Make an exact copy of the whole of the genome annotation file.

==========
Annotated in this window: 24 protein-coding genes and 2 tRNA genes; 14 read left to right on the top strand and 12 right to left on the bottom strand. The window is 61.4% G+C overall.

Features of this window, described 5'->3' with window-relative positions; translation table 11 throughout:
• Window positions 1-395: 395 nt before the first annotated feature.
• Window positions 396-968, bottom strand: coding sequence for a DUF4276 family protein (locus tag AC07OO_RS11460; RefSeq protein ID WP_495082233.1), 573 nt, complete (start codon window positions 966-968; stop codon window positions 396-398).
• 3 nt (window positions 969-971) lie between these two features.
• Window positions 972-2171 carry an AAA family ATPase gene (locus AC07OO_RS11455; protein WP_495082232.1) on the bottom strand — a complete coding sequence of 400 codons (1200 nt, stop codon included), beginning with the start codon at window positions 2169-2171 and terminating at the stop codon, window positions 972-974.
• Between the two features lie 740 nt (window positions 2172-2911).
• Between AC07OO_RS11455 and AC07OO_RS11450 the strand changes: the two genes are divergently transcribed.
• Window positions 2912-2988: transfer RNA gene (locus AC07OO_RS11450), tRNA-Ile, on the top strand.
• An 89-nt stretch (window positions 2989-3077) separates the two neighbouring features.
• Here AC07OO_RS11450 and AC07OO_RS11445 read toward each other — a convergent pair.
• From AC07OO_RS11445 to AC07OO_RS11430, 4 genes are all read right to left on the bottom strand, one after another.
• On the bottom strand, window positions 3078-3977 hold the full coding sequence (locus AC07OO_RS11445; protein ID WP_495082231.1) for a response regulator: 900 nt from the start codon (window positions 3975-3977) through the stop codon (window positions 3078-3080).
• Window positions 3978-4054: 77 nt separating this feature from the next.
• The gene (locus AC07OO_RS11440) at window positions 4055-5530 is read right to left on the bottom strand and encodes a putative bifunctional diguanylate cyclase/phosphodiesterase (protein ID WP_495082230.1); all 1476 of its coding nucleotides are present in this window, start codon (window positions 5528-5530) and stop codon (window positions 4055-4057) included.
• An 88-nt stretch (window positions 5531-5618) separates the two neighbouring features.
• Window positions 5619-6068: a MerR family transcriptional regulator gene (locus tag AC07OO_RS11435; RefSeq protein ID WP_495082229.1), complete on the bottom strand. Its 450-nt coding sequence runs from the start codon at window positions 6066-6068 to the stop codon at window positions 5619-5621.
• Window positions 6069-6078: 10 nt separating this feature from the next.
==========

Annotated in this window: 24 protein-coding genes and 2 tRNA genes; 14 read left to right on the top strand and 12 right to left on the bottom strand. The window is 61.4% G+C overall.

Features of this window, described 5'->3' with window-relative positions; translation table 11 throughout:
• Window positions 1-395: 395 nt before the first annotated feature.
• Window positions 396-968, bottom strand: coding sequence for a DUF4276 family protein (locus tag AC07OO_RS11460; RefSeq protein ID WP_495082233.1), 573 nt, complete (start codon window positions 966-968; stop codon window positions 396-398).
• 3 nt (window positions 969-971) lie between these two features.
• Window positions 972-2171 carry an AAA family ATPase gene (locus AC07OO_RS11455; protein WP_495082232.1) on the bottom strand — a complete coding sequence of 400 codons (1200 nt, stop codon included), beginning with the start codon at window positions 2169-2171 and terminating at the stop codon, window positions 972-974.
• Between the two features lie 740 nt (window positions 2172-2911).
• Between AC07OO_RS11455 and AC07OO_RS11450 the strand changes: the two genes are divergently transcribed.
• Window positions 2912-2988: transfer RNA gene (locus AC07OO_RS11450), tRNA-Ile, on the top strand.
• An 89-nt stretch (window positions 2989-3077) separates the two neighbouring features.
• Here AC07OO_RS11450 and AC07OO_RS11445 read toward each other — a convergent pair.
• From AC07OO_RS11445 to AC07OO_RS11430, 4 genes are all read right to left on the bottom strand, one after another.
• On the bottom strand, window positions 3078-3977 hold the full coding sequence (locus AC07OO_RS11445; protein ID WP_495082231.1) for a response regulator: 900 nt from the start codon (window positions 3975-3977) through the stop codon (window positions 3078-3080).
• Window positions 3978-4054: 77 nt separating this feature from the next.
• The gene (locus AC07OO_RS11440) at window positions 4055-5530 is read right to left on the bottom strand and encodes a putative bifunctional diguanylate cyclase/phosphodiesterase (protein ID WP_495082230.1); all 1476 of its coding nucleotides are present in this window, start codon (window positions 5528-5530) and stop codon (window positions 4055-4057) included.
• An 88-nt stretch (window positions 5531-5618) separates the two neighbouring features.
• Window positions 5619-6068: a MerR family transcriptional regulator gene (locus tag AC07OO_RS11435; RefSeq protein ID WP_495082229.1), complete on the bottom strand. Its 450-nt coding sequence runs from the start codon at window positions 6066-6068 to the stop codon at window positions 5619-5621.
• Window positions 6069-6078: 10 nt separating this feature from the next.